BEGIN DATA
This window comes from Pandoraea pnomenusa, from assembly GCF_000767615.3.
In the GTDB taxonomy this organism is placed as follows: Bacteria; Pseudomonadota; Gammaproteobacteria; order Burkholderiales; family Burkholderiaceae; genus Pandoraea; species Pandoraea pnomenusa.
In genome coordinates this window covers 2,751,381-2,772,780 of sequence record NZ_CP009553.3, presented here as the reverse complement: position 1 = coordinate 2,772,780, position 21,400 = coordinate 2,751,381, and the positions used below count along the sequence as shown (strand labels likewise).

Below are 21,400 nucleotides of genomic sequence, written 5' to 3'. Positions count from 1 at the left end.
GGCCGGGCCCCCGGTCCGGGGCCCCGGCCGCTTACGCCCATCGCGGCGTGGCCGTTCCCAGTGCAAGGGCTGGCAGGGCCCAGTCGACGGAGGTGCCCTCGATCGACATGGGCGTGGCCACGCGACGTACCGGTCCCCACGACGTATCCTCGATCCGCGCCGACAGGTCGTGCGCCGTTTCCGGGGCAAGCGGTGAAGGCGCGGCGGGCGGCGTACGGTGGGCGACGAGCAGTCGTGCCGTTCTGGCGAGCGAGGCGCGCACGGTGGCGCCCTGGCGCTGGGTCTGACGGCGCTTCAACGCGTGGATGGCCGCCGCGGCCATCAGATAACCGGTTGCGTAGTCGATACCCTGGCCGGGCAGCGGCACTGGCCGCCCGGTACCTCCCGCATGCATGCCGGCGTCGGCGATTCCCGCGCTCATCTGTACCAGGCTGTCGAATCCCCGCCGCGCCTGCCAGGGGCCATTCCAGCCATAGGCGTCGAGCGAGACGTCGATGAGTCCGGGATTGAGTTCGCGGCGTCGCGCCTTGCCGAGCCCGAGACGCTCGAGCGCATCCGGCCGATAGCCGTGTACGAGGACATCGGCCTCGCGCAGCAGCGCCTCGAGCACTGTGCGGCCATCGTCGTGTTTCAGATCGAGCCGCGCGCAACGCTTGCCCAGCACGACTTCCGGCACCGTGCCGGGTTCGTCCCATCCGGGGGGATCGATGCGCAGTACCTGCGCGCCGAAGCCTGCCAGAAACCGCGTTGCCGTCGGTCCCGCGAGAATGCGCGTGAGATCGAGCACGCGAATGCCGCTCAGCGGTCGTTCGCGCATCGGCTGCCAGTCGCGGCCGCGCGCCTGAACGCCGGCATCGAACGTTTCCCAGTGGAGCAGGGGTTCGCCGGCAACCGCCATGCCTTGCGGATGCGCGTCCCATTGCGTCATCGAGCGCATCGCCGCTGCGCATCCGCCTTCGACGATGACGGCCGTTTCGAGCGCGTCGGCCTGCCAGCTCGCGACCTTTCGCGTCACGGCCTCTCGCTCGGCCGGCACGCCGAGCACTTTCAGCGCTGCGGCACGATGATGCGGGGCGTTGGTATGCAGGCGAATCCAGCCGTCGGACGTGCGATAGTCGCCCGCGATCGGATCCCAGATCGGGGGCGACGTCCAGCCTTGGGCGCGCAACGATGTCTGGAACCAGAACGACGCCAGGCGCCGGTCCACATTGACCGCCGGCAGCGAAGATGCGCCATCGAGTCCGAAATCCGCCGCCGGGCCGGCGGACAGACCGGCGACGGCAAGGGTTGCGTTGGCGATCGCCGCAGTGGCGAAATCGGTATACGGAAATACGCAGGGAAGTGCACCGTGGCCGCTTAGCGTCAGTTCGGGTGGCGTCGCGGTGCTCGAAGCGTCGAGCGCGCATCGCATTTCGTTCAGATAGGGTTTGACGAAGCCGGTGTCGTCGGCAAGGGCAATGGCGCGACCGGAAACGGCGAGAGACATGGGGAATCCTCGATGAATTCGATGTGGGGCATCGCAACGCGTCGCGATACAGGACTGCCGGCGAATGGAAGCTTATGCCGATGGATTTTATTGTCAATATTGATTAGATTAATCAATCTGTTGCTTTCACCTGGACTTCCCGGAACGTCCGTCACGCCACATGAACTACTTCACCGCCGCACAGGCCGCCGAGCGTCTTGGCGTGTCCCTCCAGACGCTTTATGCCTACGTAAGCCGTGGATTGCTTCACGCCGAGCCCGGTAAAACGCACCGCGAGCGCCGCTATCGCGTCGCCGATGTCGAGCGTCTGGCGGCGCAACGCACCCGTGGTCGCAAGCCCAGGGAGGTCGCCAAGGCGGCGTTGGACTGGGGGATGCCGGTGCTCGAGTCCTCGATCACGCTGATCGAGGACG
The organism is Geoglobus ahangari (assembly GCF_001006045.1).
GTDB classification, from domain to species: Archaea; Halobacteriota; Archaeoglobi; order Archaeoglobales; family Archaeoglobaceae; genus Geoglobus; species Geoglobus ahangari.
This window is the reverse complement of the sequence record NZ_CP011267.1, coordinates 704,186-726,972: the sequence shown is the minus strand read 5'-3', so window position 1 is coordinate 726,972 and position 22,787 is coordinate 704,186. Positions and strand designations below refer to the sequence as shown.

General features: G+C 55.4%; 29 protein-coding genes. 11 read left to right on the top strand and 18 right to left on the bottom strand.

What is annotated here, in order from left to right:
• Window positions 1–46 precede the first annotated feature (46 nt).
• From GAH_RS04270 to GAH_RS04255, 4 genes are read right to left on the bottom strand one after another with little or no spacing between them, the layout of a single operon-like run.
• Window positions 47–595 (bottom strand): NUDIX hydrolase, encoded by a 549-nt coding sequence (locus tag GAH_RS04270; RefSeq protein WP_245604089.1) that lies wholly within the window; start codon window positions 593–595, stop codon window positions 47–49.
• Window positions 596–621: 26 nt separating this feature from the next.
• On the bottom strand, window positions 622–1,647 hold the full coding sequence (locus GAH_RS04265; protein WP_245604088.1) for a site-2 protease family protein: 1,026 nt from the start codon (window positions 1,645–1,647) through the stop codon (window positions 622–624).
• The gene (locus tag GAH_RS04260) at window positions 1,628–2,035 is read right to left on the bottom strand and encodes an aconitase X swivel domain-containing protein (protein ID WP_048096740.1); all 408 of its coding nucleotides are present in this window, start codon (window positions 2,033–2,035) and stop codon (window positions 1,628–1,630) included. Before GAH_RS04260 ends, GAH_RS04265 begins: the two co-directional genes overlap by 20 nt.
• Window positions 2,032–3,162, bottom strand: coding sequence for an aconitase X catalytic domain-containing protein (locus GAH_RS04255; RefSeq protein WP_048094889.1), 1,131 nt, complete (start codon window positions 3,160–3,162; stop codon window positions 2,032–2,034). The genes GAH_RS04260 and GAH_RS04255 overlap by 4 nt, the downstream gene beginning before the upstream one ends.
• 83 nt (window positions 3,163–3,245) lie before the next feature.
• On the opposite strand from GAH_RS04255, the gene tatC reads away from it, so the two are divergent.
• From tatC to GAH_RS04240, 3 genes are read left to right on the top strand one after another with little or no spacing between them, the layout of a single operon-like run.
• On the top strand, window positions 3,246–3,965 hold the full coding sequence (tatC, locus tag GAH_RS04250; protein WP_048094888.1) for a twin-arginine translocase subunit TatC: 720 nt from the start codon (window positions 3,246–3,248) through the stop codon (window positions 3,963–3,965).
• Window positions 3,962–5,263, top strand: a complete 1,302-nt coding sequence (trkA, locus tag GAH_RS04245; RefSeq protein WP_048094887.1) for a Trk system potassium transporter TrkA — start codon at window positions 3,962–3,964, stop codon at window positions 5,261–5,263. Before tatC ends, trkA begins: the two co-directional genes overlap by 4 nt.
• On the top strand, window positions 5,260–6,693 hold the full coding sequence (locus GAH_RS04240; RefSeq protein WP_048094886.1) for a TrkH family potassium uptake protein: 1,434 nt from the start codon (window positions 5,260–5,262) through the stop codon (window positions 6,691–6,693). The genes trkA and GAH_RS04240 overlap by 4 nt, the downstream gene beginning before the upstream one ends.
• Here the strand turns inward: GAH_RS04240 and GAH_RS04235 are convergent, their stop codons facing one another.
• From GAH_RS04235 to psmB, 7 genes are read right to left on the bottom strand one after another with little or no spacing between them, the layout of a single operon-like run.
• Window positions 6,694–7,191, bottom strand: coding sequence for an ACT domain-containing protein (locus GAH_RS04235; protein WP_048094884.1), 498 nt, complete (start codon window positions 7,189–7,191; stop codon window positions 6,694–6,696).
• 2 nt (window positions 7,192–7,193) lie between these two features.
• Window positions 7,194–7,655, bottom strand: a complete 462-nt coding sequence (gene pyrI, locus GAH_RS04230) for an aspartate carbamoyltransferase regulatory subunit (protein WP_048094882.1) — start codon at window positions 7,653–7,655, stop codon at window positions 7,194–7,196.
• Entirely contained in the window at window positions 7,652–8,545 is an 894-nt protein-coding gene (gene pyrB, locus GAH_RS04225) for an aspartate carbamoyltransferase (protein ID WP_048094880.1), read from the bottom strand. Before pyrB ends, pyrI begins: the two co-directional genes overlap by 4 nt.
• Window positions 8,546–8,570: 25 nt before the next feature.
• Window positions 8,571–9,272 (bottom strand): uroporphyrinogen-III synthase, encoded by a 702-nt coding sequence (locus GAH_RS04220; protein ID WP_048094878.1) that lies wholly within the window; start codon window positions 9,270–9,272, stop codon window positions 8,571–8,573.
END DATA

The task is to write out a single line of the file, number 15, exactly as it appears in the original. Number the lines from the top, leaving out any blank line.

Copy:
• On the bottom strand, window positions 622–1,647 hold the full coding sequence (locus GAH_RS04265; protein WP_245604088.1) for a site-2 protease family protein: 1,026 nt from the start codon (window positions 1,645–1,647) through the stop codon (window positions 622–624).